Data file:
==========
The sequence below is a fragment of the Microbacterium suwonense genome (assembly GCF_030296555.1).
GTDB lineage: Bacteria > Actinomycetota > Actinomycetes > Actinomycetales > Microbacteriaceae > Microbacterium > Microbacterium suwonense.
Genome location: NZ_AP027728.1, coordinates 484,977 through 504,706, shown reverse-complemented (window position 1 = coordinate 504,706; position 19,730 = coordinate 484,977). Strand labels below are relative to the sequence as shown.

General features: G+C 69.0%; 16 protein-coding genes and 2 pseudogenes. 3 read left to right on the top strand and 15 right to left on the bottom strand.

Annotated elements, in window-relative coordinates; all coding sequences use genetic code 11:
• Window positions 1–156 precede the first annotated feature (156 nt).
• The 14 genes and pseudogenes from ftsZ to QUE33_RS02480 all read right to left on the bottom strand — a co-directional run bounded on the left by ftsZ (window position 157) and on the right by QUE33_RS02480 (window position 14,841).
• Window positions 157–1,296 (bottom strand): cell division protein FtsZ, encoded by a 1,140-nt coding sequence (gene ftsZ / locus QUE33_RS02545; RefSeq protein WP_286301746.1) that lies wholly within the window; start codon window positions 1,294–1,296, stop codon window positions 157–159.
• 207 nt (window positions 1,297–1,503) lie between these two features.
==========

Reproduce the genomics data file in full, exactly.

The sequence below is a fragment of the Microbacterium suwonense genome (assembly GCF_030296555.1).
GTDB lineage: Bacteria > Actinomycetota > Actinomycetes > Actinomycetales > Microbacteriaceae > Microbacterium > Microbacterium suwonense.
Genome location: NZ_AP027728.1, coordinates 484,977 through 504,706, shown reverse-complemented (window position 1 = coordinate 504,706; position 19,730 = coordinate 484,977). Strand labels below are relative to the sequence as shown.

General features: G+C 69.0%; 16 protein-coding genes and 2 pseudogenes. 3 read left to right on the top strand and 15 right to left on the bottom strand.

Annotated elements, in window-relative coordinates; all coding sequences use genetic code 11:
• Window positions 1–156 precede the first annotated feature (156 nt).
• The 14 genes and pseudogenes from ftsZ to QUE33_RS02480 all read right to left on the bottom strand — a co-directional run bounded on the left by ftsZ (window position 157) and on the right by QUE33_RS02480 (window position 14,841).
• Window positions 157–1,296 (bottom strand): cell division protein FtsZ, encoded by a 1,140-nt coding sequence (gene ftsZ / locus QUE33_RS02545; RefSeq protein WP_286301746.1) that lies wholly within the window; start codon window positions 1,294–1,296, stop codon window positions 157–159.
• 207 nt (window positions 1,297–1,503) lie between these two features.